Each House Group had specific territories for harvesting resources. As well, they share communal gathering places such as salmon rivers at Lax Galtsap (Old Town) and seaweed sources near Kiel, the spring camp.

The Gitga’at made use of a wide variety of resources. These included seaweed and plants (such as Devil’s Club, Licorice Fern Root, and a variety of berries), marine resources (salmon, halibut, octopus, herring, cod, abalone, crab, clams, mussels, and sea cucumbers), birds (such as Canada geese), and mammals (including seals, sea lions, bears, deer, moose and mountain goats).

Several resources in particular stand out as mainstays of Gitga’at culture and way of life. These are salmon, halibut and cedar. Salmon continues to be the mainstay of the Gitga’at diet, as it is easily dried and stored for year round provisions.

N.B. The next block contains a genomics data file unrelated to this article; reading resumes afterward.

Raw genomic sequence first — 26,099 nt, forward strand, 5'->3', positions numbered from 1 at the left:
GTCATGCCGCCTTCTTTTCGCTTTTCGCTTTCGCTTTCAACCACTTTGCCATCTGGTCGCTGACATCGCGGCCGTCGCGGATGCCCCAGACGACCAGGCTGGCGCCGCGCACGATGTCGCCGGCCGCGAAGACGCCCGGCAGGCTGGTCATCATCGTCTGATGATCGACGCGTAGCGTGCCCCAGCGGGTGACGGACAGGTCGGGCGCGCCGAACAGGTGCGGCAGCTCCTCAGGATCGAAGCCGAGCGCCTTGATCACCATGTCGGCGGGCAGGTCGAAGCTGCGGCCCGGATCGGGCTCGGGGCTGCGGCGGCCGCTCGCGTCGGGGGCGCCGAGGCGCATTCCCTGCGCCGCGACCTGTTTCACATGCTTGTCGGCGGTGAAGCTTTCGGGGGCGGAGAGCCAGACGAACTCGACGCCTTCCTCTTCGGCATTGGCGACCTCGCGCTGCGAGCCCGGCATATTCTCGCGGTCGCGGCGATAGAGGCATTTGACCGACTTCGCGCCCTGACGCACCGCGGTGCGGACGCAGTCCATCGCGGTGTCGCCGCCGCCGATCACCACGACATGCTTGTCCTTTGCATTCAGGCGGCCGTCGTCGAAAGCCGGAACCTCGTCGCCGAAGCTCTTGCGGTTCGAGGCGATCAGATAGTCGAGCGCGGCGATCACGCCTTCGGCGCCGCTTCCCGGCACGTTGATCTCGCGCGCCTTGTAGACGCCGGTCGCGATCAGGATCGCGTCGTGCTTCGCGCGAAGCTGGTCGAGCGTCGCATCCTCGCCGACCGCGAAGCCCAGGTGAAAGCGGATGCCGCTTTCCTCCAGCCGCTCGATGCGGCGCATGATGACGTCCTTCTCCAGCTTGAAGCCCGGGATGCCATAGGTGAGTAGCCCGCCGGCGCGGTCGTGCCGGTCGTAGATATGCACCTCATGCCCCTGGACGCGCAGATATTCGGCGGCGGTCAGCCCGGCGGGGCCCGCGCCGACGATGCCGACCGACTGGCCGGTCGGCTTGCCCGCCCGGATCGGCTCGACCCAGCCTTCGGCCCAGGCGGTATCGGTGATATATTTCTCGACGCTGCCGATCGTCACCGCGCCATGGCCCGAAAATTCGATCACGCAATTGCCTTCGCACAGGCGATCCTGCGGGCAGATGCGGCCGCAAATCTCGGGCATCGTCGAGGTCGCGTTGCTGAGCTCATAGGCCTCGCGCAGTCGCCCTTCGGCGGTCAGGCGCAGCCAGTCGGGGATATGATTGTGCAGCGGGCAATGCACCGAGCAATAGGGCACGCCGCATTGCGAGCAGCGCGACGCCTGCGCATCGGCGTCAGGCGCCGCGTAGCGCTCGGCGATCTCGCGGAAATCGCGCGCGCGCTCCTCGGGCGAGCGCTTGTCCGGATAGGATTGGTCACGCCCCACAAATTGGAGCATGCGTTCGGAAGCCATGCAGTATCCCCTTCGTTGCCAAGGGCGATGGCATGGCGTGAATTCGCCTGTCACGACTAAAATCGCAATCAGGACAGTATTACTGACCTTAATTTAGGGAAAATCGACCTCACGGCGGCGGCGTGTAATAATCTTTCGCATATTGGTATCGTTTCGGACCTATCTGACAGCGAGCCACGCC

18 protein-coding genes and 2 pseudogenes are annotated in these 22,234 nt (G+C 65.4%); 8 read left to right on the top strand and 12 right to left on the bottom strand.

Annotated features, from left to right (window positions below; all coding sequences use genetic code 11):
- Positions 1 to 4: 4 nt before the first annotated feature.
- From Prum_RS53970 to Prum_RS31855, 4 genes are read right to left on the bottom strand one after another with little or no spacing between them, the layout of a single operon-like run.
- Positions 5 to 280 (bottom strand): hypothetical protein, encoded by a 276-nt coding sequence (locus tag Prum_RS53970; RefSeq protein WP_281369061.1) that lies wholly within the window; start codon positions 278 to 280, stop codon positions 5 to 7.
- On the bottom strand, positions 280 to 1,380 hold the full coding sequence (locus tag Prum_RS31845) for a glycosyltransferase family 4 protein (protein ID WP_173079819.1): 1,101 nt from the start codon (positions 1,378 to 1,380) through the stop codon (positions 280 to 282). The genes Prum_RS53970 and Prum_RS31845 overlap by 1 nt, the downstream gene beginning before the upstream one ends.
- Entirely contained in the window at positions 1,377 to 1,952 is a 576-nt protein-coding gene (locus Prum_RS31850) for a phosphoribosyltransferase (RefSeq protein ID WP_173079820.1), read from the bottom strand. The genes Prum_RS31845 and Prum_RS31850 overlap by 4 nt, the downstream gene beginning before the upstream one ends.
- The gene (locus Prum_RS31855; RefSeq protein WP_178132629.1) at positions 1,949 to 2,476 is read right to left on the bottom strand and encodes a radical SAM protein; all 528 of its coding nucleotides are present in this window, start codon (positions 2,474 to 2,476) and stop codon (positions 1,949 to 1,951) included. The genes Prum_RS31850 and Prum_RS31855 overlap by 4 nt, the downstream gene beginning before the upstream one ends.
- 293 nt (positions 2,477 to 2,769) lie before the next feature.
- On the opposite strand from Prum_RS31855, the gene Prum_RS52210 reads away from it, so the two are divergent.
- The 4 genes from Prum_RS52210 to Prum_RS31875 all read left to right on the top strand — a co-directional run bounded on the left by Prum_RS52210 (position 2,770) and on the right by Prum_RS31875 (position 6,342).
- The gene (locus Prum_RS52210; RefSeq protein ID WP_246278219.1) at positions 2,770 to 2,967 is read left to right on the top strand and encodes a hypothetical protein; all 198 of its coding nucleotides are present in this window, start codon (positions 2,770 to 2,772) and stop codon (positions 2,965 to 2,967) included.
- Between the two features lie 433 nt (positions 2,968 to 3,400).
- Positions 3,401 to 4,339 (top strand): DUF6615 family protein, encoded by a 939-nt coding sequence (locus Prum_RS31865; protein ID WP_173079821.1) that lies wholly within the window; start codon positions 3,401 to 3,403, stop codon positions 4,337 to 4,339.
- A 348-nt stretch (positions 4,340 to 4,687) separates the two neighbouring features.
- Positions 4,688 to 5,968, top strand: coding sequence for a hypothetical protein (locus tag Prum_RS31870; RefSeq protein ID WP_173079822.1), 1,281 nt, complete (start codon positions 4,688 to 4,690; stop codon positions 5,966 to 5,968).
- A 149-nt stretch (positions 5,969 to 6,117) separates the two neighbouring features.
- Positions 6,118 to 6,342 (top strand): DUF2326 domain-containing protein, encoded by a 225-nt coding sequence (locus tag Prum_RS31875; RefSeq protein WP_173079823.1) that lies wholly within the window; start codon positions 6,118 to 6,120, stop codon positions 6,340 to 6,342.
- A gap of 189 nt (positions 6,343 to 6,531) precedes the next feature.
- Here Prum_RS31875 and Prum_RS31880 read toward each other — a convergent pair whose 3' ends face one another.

Cedar is an extremely important resource that supported communities all along British Columbia’s coast and continues to shape the Gitga’at way of life. Cedar, which is rot and insect resistant and easy to carve and shape (using steam), is used to construct longhouses, canoes, storage containers, tools, as well as for carving totem poles and other beautiful pieces of art.

Food, clothing, art, and other riches continue to be shared at feasts, which are an important part of Gitga’at society. At feasts, House Groups share the bounty of their resources and reaffirm their connection with their lands in the presence of invited guests. The feasting system is very complex, combining governance and laws with social, cultural and spiritual values.

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